Real Cooking

My grandmother’s china hutch, the one her brothers built for her as a wedding present, has found a new place to stand. For years it had been in our bedroom, holding everything from sweaters to gloves to picture albums to stashes of paper plates and plastic cups.

But now it’s stationed in an alcove of our living room, empty for the time being. I’m not sure what I want to display in the top shelves with the glass doors.

Perhaps some of the kid’s school projects might find a home there. I’ve kept every lopsided clay pot and misshapen ceramic bunny that they have toted home from Mrs. Loewen’s art classes but have never had a really good place to display such fine examples of, uh, primitive…pottery.

I thought about putting the hutch to use as it was meant to be utilized-displaying dishes. But my set of stoneware doesn’t fit on the shelves. And by that I don’t mean that I have too many plates, cups and saucers. No, I mean that my modern dishes, mainly the plates, are too big in diameter to either stand upright or to lie in stacks on the narrow shelves.

So, I guess the stoneware will stay in the cupboard in the kitchen taking up much needed space. Maybe I should just give it away. By last count, we have seven sets of dishes. That’s just too many, isn’t it?

I have one set of every-day Corelle that we use, well, every day. Then there is a partial set of Corelle that has only three dinner plates-the rest broke in a rash of accidents over the past six months-but cups and saucers for 12.

When we were in China, we bought a dinner set for 12 of hand-painted porcelain and had it shipped back to the states.

Then there is the set of beautiful holiday china my mother- and father-in-law gave to me as Christmas presents and a set of snowman pottery that they gave to me as well.

The oversized Pflazgraff stoneware that Keith and I bought shortly after our marriage served for several years as our “good dishes” and many a dinner party were graced by their presence.

And then there’s a set of dishes that came from my grandmother. It’s the dinnerware that we kids always ate off of when we gathered around her big kitchen table for Thanksgiving, Christmas and the Fourth of July. Pink, green, blue and yellow. The colors are still as vibrant as they were 40 years ago.

Those plates, those dishes fit in the china hutch. They made plates smaller in the olden days.

Dressers, too.

When Keith married me, he not only got a wife and a canary yellow Toyota, but a couple of nifty antique chests of drawers. We’ve used them in our bedroom for the past 23 years. Even though they are well made and visually appealing, their capacity for holding clothes is rather limited.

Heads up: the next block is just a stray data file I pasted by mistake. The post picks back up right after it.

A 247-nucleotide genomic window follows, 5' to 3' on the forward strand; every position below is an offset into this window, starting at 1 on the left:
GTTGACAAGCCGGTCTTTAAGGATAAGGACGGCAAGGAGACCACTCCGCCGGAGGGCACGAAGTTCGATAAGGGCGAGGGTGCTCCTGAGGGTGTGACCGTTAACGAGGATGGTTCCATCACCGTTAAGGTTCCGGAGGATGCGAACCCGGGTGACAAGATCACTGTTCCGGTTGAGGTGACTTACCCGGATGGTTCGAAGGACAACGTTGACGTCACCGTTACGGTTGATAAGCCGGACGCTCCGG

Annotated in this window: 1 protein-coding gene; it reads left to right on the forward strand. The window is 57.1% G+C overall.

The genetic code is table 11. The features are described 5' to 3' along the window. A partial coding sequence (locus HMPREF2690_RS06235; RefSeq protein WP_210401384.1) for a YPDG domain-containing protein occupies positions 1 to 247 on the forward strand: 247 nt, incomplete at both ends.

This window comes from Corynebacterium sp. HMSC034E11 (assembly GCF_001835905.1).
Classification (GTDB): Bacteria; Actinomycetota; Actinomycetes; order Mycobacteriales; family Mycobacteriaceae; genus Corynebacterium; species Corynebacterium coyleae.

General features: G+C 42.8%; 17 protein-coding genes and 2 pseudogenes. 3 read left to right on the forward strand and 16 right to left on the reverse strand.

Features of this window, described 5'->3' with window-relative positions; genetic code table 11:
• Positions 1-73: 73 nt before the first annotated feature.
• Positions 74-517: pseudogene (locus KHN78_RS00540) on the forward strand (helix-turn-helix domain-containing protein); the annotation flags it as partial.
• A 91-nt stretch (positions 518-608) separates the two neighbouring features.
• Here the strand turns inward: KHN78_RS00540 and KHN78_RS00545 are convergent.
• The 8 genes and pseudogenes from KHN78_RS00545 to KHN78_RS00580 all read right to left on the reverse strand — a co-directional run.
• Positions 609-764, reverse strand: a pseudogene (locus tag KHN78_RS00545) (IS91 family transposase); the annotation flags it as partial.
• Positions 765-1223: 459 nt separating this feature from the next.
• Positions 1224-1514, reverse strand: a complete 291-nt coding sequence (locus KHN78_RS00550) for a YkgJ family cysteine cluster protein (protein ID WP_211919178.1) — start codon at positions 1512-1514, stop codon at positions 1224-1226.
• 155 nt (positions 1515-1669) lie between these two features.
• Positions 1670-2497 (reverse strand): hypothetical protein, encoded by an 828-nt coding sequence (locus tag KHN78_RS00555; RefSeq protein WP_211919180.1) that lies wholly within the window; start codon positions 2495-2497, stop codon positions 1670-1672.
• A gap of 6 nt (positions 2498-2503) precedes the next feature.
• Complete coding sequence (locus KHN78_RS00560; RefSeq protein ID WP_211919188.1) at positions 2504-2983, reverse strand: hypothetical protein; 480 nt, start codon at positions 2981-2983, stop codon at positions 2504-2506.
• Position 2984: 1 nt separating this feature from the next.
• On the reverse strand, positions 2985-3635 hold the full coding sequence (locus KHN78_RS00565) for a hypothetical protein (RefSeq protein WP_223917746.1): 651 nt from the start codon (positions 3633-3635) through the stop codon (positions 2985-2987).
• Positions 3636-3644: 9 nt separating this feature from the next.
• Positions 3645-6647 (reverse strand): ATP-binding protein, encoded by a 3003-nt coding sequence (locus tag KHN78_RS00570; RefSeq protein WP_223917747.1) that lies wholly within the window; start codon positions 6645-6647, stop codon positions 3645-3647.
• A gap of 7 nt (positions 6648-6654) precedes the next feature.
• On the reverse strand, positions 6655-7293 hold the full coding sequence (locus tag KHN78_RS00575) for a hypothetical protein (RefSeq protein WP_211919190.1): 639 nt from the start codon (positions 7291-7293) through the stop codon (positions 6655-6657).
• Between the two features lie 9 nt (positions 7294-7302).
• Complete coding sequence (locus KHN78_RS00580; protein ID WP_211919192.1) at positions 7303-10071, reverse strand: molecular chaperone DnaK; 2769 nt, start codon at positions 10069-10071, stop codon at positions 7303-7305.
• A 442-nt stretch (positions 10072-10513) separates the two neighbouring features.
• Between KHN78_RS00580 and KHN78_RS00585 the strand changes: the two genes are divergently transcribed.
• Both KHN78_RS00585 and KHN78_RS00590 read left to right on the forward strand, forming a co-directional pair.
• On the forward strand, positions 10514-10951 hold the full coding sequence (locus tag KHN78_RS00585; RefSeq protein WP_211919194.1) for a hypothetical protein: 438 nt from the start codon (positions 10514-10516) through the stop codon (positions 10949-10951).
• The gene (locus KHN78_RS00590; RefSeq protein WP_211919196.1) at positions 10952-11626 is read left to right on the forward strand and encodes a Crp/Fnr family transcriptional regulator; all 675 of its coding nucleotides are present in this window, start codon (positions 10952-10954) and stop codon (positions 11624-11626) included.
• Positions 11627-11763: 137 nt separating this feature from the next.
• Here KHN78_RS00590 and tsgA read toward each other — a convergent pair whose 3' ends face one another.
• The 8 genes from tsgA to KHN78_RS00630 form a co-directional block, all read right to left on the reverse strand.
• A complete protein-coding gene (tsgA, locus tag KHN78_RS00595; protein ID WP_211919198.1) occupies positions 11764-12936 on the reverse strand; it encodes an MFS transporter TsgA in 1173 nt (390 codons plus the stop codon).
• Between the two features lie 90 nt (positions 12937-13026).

Many a day I have left the fresh laundry sitting on top of the dressers, too tired to fight again with the overstuffed, oddly shaped, narrow drawers.

But a month of Sundays ago, I hatched a plan I thought might solve several problems and get me a new bedroom suite to boot. I knew I had to approach Keith in a non-threatening (meaning “this won’t cost a lot”) way.

“Keith, I’ve been thinking….”

“Oh, no.”

“Just hear me out. With the remodeling done upstairs, we’re in need of something for the television to set on, right?”

“Yeah. Do you want an entertainment center or something?”

My husband was turning on the calculator in his mind.

“No, not really. Now stay with me until I’m through. First, we need something for the TV and then, since we’re moving the stereo system downstairs, we need something to fill up that space in the living room alcove. And have you seen Meg’s room lately? She doesn’t have enough dresser space. Her antique bedroom set is great, but those drawers are so small on her bureau.”

About this time, Keith’s eyes started to roll back into his head.

“How much,” he stammered. “What do you want and how much is it going to cost?”

“Come with me,” I said as I beckoned over my shoulder for him to follow me into our bedroom.

That got his attention.

As we stepped through the door, I continued. “What if we put Grandma’s hutch in the living room, give Meg our big chest of drawers, since it would match with her pieces, and take the other dresser for the television to set on?”

“Then we wouldn’t have any bedroom furniture.”

“Yeah, that’s true. It was just a thought,” I demurred.

But over the next hour, my husband determined that if we shuffled our old furniture into meeting our present needs and bought a new bedroom set instead of an entertainment center, storage units for Meghan and something for the living room’s empty space, we’d be ahead of the game.

He’s so smart. The bedroom set is being delivered next week.

And Grandma’s china hutch, the one that her brothers built for her as a wedding present, has found a new place to stand.

* * *

Beef. It’s what’s for dinner.

Round Steak Parmesan

11/4 pounds tenderized round steak (or cube steaks)

1/2 cup dry bread crumbs

1/2 cup Parmesan cheese

1 egg beaten

1/3 cup vegetable oil

1 small onion, chopped

1/2 tsp. sugar

1/2 tsp. marjoram

Salt and pepper to taste

1 (6 oz.) can tomato paste

11/2 cups grated mozzarella cheese

Trim fat from steak and cut into serving pieces. Combine breadcrumbs and Parmesan cheese. Dip meat into egg and roll in breadcrumbs. Brown meat in oil over medium heat in a medium skillet. Remove meat and place in a baking dish. Saute onion in meat drippings. Stir in sugar, marjoram, salt, pepper, water and tomato paste. Boil five minutes, stirring constantly. Pour two-third of the sauce* over meat. Sprinkle with mozzarella cheese. Top with remaining sauce. Cover with foil and bake for one hour at 350 degrees.

*You may use less sauce if that is your preference.

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